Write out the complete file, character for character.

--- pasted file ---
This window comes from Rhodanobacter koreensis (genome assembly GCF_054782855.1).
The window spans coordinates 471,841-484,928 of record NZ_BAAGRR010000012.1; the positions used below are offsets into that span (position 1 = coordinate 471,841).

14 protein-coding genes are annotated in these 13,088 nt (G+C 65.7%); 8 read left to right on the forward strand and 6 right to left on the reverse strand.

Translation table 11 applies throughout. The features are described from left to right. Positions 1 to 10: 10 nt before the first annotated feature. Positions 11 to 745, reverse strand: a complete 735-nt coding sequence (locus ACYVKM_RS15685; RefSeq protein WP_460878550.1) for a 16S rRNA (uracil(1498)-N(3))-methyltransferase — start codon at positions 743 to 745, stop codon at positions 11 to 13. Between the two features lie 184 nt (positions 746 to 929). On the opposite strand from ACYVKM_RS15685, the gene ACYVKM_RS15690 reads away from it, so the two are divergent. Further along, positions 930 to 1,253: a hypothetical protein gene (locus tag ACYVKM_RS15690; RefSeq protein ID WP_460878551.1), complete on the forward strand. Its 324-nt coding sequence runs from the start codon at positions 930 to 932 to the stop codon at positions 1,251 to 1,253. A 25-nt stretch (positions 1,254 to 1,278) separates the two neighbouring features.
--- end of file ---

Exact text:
This window comes from Rhodanobacter koreensis (genome assembly GCF_054782855.1).
The window spans coordinates 471,841-484,928 of record NZ_BAAGRR010000012.1; the positions used below are offsets into that span (position 1 = coordinate 471,841).

14 protein-coding genes are annotated in these 13,088 nt (G+C 65.7%); 8 read left to right on the forward strand and 6 right to left on the reverse strand.

Translation table 11 applies throughout. The features are described from left to right. Positions 1 to 10: 10 nt before the first annotated feature. Positions 11 to 745, reverse strand: a complete 735-nt coding sequence (locus ACYVKM_RS15685; RefSeq protein WP_460878550.1) for a 16S rRNA (uracil(1498)-N(3))-methyltransferase — start codon at positions 743 to 745, stop codon at positions 11 to 13. Between the two features lie 184 nt (positions 746 to 929). On the opposite strand from ACYVKM_RS15685, the gene ACYVKM_RS15690 reads away from it, so the two are divergent. Further along, positions 930 to 1,253: a hypothetical protein gene (locus tag ACYVKM_RS15690; RefSeq protein ID WP_460878551.1), complete on the forward strand. Its 324-nt coding sequence runs from the start codon at positions 930 to 932 to the stop codon at positions 1,251 to 1,253. A 25-nt stretch (positions 1,254 to 1,278) separates the two neighbouring features.